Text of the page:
An administration tax expert warned Congress yesterday not to pass a money-raising package that would reverse "dramatic and important tax reforms," calling instead for $6.1 billion in new fees outlined in President Reagan's $1 trillion budget.

"The administration continues to support the $6.1 billion of additional governmental receipts shown in the president's budget proposal," Dennis Ross, the Treasury Department's tax legislative counsel, told the House Ways and Means Committee.

"The president has made clear his opposition to the budget reconciliation {passed by Congress} and its inclusion of a substantial tax over the next three fiscal years," he added.

"The administration believes it is extremely important that we not undo any of the dramatic and important tax reforms that were accomplished last year," Ross said.

The hearings are the first step by the Ways and Means Committee to meet its obligation under the budget resolution to find a way to raise an extra $64.3 billion for the government over the next three years.

Of that sum, $19.3 billion is needed in fiscal 1988, which begins Oct. 1, $22 billion in fiscal 1989 and $23 billion in fiscal 1990.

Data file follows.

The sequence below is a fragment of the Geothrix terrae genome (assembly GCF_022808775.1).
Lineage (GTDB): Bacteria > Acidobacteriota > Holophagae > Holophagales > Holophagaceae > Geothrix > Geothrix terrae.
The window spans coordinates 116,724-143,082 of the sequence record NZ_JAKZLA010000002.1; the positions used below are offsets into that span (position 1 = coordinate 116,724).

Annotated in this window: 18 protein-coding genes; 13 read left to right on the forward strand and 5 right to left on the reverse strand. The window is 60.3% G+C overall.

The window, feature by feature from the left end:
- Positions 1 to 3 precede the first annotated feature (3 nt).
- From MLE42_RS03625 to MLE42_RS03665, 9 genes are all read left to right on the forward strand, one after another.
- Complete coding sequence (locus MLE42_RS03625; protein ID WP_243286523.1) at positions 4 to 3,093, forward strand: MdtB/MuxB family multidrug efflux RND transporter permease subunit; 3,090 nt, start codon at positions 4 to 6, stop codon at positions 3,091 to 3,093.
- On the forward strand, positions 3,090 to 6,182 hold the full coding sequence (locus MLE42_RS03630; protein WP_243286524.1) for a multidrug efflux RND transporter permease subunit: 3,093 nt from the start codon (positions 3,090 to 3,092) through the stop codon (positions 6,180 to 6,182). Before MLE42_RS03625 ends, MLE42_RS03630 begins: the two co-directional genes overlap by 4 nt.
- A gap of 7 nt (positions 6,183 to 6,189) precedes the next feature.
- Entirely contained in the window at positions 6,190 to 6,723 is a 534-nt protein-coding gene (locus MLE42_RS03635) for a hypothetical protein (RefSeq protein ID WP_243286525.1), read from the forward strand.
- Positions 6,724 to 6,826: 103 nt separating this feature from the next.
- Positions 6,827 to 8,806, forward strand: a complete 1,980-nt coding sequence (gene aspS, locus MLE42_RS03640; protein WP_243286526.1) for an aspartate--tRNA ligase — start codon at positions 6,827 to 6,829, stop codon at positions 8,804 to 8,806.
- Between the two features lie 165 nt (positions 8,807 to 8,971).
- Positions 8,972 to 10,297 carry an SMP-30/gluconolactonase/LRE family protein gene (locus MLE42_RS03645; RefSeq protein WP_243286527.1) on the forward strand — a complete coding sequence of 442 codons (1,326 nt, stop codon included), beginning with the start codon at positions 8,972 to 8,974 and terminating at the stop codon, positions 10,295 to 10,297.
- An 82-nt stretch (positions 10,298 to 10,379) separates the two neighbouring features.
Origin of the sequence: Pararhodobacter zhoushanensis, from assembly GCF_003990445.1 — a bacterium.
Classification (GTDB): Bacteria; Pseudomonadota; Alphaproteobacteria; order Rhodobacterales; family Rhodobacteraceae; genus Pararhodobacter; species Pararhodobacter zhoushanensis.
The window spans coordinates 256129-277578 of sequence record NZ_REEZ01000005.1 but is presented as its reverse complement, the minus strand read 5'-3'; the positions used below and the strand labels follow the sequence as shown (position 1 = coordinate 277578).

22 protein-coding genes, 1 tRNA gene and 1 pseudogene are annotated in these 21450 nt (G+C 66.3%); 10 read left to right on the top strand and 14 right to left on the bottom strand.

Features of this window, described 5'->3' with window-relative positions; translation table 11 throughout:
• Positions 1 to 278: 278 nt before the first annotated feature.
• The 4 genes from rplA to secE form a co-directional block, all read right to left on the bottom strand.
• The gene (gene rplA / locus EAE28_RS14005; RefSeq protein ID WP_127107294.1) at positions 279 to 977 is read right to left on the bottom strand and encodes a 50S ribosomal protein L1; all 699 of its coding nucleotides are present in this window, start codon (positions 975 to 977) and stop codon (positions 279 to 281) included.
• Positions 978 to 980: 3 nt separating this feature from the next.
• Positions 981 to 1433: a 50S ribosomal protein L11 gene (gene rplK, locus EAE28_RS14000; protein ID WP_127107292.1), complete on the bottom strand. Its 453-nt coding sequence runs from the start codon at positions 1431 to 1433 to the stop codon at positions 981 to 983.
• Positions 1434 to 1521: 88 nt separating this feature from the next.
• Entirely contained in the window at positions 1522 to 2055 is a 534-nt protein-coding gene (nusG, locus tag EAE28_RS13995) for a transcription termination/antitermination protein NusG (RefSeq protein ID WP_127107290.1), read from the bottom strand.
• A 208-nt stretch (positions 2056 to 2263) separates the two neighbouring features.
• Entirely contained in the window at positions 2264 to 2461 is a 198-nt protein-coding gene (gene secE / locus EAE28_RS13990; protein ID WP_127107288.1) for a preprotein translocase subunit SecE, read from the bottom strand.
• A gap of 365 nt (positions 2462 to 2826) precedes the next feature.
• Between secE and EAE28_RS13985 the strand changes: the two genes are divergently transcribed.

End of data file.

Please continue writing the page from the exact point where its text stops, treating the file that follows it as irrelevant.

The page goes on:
According to the plan, the extra tax money is needed to help run government programs while also cutting the federal deficit by about $37 billion.

In a question-and-answer session focusing heavily on the proper definition of a tax, committee members challenged the distinctions between money-raising proposals offered by the administration and those under review by Congress.

"They are revenue increases," Ross said of Reagan's proposals, which include raising fees for people who use federal lands and waterways, requiring employers to pay Social Security taxes on employes' tips, and repealing certain exemptions from gasoline excise taxes.

"We would resist the characterization of them as tax increases," he added, saying tax increases would be a "breach of the pact" reached last year when a law was passed to lower federal income taxes for many Americans.

"I find it difficult to accept the fact that when you make a recommendation, it's called revenue enhancement; if we do it, it's called a tax increase," objected Rep. J.J. Pickle (D-Tex.).

"That appears to be hypocrisy," he said.

Lawmakers have a 291-page list of revenue options, including suggestions to raise taxes on alcohol and tobacco, to assess higher fees on petroleum products and to order new money-raising twists in the federal income tax laws revised last year.

None of the prospects has sparked enthusiasm, and all have been repeatedly denounced by Reagan, who has vowed to veto a tax increase